(2.5)S=12κ53∫d5x-gℛ+∫d4x-q(f(R)2κ2+ℒm),
where gAB is a five-dimensional bulk metric with Ricci scalar ℛ, while qab is an induced metric on the brane with induced Ricci scalar R. The Friedmann equation in the normal branch of this scenario is written as [28, 29]
(2.6)3f'H2=κ2(ρm+ρ(f))-3Hrc,
where rc=G(5)/G(4)=κ52/2κ2 is the DGP crossover scale which has the dimension of [length] and marks the IR (infrared) behavior of the DGP model. The Raychaudhuri equation is written as follows:
(2.7)H˙(1+12Hrcf′)=-κ2ρm2f'-R˙2f′′′+(R¨-HR˙)f′′2f'.

To achieve this equation, we have used the continuity equation for ρ(f) as
(2.8)ρ˙(f)+3H(ρ(f)+p(f)+R˙f′′rc(f′)2)=κ2ρmR˙f′′(f′)2,
where the energy density and pressure of the curvature fluid are defined as follows:
(2.9)ρ(f)=1κ2(12[f(R)-Rf′]-3Hf′˙),p(f)=1κ2(2Hf′˙+f′¨-12[f(R)-Rf′]).

After presentation of the necessary field equations, in what follows we study the issue of matter instability and cosmological viability in this setup.

3. The Issue of Matter Instability

In 4 dimensions, the conditions f'(R)>0 and f′′(R)>0 are necessary conditions for f(R) theories to be free from ghosts and other instabilities [40–44, 62]. In our brane f(R) scenario, in addition to f(R), there is another piece of information in the action (2.5) (the DGP character of the model) which should be taken into account when discussing the issue of instabilities. To study possible instabilities in this setup, we proceed as follows: variation of the action (2.5) with respect to the metric yields the induced modified Einstein equations on the brane
(3.1)Gαβ=1M56𝒮αβ-ℰαβ,
where ℰαβ (which we neglect it in our forthcoming arguments) is the projection of the bulk Weyl tensor on the brane
(3.2)ℰαβ=(5)CRNSMnMnRgαNgβS,
where nM is a unit vector normal to the brane, and 𝒮αβ as the quadratic energy-momentum correction into the Einstein field equations is defined as follows:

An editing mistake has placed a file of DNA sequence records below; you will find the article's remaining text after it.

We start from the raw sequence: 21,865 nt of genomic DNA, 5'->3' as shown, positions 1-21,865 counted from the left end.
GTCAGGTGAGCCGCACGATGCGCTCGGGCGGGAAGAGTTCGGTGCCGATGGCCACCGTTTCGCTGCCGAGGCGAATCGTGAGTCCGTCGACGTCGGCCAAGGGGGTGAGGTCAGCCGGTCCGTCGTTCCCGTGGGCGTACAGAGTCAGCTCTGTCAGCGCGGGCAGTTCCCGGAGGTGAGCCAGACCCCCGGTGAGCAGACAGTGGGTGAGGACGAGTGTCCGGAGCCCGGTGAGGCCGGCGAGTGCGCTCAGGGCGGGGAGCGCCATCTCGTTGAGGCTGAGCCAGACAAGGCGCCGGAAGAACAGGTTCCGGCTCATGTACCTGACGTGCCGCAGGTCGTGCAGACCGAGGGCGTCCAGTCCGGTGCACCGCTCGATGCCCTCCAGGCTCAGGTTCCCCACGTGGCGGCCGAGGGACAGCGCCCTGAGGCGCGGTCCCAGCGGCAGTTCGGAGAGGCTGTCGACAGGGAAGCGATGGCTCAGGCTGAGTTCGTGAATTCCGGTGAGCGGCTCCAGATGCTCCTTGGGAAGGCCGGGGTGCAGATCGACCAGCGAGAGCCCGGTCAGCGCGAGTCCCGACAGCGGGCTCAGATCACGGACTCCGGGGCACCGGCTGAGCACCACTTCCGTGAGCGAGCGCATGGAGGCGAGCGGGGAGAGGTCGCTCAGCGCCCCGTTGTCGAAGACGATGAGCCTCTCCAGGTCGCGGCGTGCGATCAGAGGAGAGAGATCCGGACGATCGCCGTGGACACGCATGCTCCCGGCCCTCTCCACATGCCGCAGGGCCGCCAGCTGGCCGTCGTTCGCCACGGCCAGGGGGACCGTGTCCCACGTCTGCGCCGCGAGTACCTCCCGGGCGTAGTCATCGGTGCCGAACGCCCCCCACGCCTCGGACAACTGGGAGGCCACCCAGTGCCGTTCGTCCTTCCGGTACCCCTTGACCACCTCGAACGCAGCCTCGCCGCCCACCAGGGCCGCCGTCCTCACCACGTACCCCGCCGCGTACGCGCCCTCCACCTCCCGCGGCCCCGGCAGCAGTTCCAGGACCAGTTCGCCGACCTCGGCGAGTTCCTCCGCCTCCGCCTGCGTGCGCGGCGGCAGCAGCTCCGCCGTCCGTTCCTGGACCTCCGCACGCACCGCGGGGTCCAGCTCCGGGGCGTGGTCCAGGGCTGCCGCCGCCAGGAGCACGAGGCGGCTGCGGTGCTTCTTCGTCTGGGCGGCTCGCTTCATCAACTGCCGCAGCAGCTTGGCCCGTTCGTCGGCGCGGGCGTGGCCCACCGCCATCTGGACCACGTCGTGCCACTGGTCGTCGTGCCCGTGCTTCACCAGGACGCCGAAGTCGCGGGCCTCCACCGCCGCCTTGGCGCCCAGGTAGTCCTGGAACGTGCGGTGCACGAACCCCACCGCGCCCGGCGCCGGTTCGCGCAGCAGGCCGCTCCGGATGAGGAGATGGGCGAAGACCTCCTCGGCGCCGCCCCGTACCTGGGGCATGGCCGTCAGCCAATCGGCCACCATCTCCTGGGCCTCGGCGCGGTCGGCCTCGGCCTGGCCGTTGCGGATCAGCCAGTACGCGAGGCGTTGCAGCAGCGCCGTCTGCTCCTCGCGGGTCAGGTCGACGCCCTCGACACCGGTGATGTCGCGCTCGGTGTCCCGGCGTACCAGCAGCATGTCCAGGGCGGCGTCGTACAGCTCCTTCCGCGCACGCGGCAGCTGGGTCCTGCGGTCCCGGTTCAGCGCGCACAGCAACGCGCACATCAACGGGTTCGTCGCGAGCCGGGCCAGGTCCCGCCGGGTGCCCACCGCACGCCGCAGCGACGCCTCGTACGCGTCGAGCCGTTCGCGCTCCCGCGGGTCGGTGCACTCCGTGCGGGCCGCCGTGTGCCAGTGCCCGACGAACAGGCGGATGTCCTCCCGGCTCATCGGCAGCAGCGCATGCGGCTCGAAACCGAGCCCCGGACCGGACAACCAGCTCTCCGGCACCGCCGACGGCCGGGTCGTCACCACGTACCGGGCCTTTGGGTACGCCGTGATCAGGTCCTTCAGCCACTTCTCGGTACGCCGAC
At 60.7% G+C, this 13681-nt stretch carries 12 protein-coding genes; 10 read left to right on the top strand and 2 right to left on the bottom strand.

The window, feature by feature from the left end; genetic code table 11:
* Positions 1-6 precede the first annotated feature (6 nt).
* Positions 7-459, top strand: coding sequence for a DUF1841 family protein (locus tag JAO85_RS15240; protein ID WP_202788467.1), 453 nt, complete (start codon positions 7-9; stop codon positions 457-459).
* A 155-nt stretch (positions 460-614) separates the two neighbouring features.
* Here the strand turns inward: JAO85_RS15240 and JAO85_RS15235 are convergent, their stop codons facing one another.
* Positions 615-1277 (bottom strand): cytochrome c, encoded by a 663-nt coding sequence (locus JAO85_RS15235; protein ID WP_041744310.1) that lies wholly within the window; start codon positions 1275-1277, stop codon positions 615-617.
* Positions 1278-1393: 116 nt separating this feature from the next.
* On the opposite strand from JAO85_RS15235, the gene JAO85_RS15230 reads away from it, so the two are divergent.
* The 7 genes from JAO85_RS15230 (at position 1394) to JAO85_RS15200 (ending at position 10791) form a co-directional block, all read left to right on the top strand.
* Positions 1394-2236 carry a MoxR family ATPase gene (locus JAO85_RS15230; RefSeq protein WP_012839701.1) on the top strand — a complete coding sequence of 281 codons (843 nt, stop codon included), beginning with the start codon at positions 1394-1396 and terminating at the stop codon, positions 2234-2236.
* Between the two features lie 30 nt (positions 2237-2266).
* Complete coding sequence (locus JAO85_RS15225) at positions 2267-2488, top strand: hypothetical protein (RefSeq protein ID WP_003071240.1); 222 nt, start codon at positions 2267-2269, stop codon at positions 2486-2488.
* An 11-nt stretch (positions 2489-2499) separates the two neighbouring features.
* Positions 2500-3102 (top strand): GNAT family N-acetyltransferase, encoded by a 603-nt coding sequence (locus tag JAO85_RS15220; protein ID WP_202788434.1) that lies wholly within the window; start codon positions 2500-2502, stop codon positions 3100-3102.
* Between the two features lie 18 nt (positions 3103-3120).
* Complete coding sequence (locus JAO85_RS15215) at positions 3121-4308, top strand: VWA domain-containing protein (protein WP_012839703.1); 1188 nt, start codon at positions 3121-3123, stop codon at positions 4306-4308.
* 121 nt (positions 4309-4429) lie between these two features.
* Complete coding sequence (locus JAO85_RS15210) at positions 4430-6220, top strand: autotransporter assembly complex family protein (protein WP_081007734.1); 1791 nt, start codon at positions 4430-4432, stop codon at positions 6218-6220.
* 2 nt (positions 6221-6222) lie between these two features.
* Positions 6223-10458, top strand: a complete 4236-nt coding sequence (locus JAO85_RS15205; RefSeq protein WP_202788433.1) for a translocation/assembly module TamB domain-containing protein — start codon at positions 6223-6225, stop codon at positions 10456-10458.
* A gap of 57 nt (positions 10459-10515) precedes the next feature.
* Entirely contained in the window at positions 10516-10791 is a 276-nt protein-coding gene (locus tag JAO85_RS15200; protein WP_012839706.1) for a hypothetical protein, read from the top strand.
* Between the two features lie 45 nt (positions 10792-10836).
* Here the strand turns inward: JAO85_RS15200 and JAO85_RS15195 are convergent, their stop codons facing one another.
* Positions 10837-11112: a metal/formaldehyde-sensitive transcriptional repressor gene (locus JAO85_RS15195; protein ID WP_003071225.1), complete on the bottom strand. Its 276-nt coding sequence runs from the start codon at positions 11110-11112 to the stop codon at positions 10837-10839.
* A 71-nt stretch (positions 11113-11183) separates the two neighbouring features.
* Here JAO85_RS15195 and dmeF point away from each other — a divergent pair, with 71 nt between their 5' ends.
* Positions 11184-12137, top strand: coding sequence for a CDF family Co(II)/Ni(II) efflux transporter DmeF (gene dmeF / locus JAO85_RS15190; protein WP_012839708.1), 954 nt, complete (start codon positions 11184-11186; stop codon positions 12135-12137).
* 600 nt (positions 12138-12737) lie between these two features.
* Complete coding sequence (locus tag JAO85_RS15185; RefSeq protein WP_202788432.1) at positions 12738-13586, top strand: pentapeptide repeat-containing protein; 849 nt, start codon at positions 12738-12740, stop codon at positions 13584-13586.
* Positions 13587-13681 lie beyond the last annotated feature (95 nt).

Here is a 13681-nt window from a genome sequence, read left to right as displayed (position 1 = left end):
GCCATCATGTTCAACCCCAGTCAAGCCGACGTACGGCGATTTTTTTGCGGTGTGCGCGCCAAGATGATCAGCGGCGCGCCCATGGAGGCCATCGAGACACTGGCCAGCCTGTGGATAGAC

(3.3)𝒮αβ=-14ταμτβμ+112τταβ+18gαβτμντμν-124gαβτ2.ταβ as the effective energy-momentum tensor localized on the brane is defined as [25–27]
(3.4)ταβ=-mp2f′(R)Gαβ+mp22[f(R)-Rf′(R)]gαβ+Tαβ+mp2[∇α∇βf′(R)-gαβf′(R)].

Following [40–44], the trace of (3.1), which can be interpreted as the equation of motion for f'(R), is obtained as
(3.5)R=56rc2([2f-Rf′]2+9(□f′)2+6Rf′□f′-12f□f′)+53rc2mp2(Rf′-2f+3□f′)T+524M56T2.

We parameterize the deviation from Einstein gravity as
(3.6)f(R)=R+ϵφ(R),
where ϵ is a small parameter with the dimension of an inverse-squared length, and φ is arranged to be dimensionless. Typically, ϵ≈H02≃10-66(eV)2 (see, for instance, [42]). By evaluating □f' as
(3.7)□f'=ϵ□φ′(R)=ϵ(φ′′′∇αR∇αR+φ′′□R),
(3.5) can be rewritten as follows:
(3.8)R=56rc2([φ′′′∇αR∇aR+φ′′□R][φ′′′∇αR∇αR+φ′′□R]2[R+ϵ(2φ-Rφ′)]2+9ϵ2[φ′′′∇αR∇aR+φ′′□R]2+6ϵ(ϵ(Rφ′-2φ)-R)[φ′′′∇αR∇aR+φ′′□R][φ′′′∇αR∇αR+φ′′□R]2)+524M56T2+53rc2mp2(R(ϵφ′-1)-2ϵφ+3ϵ[φ′′′∇αR∇aR+φ′′□R])T.

This equation to first order of ϵ gives
(3.9)R=524M56T2+56rc2([R2+2ϵR(2φ-Rφ′)]-6ϵR[φ′′′∇αR∇aR+φ′′□R])+53rc2mp2(R(ϵφ′-1)-2ϵφ+3ϵ[φ′′′∇αR∇aR+φ′′□R])T.

Now we consider a small region of spacetime in the weak-field regime in which curvature and the metric can locally be approximated by
(3.10)R=-κ2T+R1,gab=ηab+hab,
respectively, where R1 is curvature perturbation, and ηab is the Minkowski metric. In this case, the metric can be approximately taken as a flat one, so □=∂t2-∇2 and (∇αR)(∇αR)=R˙2-(∇R)2. Now, (3.9) up to first order of R1 gives (we set for simplicity κ2=1)
(3.11)R1-T=524M56T2+56rc2[T2-2TR1+4ϵφR1-4ϵφT-2ϵφ′T2+4ϵTφ′R1]+5ϵrc2T[φ′′′(R)(T˙2-2T˙R˙1-(∇T)2+2∇R1∇T)+φ′′(R)(R¨1-T¨-∇2R1+∇2T)]-5ϵrc2R1×[φ′′′(R)(T˙2-(∇T)2)+φ′′(R)(∇2T-T¨)]+5rc23mp2×(3ϵ[φ′′′(R)(T˙2-2T˙R˙1-(∇T)2+2∇R1∇T)+(R1-T)(ϵφ′-1)-2ϵφ+φ′′(R)(R¨1-T¨-∇2R1+∇2T)])T.

This relation can be recast in the following suitable form:
(3.12)R¨1-∇2R1+φ′′′φ′′(T˙2-(∇T)2+2∇R1∇T-2T˙R˙1)-[110ϵrc2Tφ′′+1ϵφ′′-13Tφ′′(φ+92Tφ′)]R1-12Tφ′′[φ′′′(T˙2-(∇T)2)+φ′′(∇2T-T¨)]R1=T¨-∇2T-(R¨1-∇2R1+(∇2T-T¨))+13φ′′(Tφ′+2φ)-1ϵφ′′(110rc2+5T3).

The coefficient of R1 in the fourth term on the left-hand side is the square of an effective mass defined as
(3.13)meff2=-110ϵrc2Tφ′′-1ϵφ′′+13Tφ′′(φ+92Tφ′)-12Tφ′′[φ′′′(T˙2-(∇T)2)+φ′′(∇2T-T¨)].

This quantity is dominated by the term 1/ϵφ′′ due to the extremely small value of ϵ needed for these theories. It is therefore obvious that the theory will be stable (i.e., meff2>0) if φ′′=f′′<0, while an instability arises if this effective mass squared is negative, that is, if φ′′=f′′>0. Based on this fact and as an example, the f(R)=R+γR-n function (with γ as a positive quantity) in the spirit of normal DGP braneworld scenario suffers from a matter instability for n>0 and n<-1. For this kind of f(R) function, γ plays the same role as ϵ in (3.6) and is supposed to be positive (note that ϵ is a small parameter with dimension of an inverse length squared), so φ(R)=R-n. The condition for matter stability φ′′=f′′<0 leads to -1<n<0.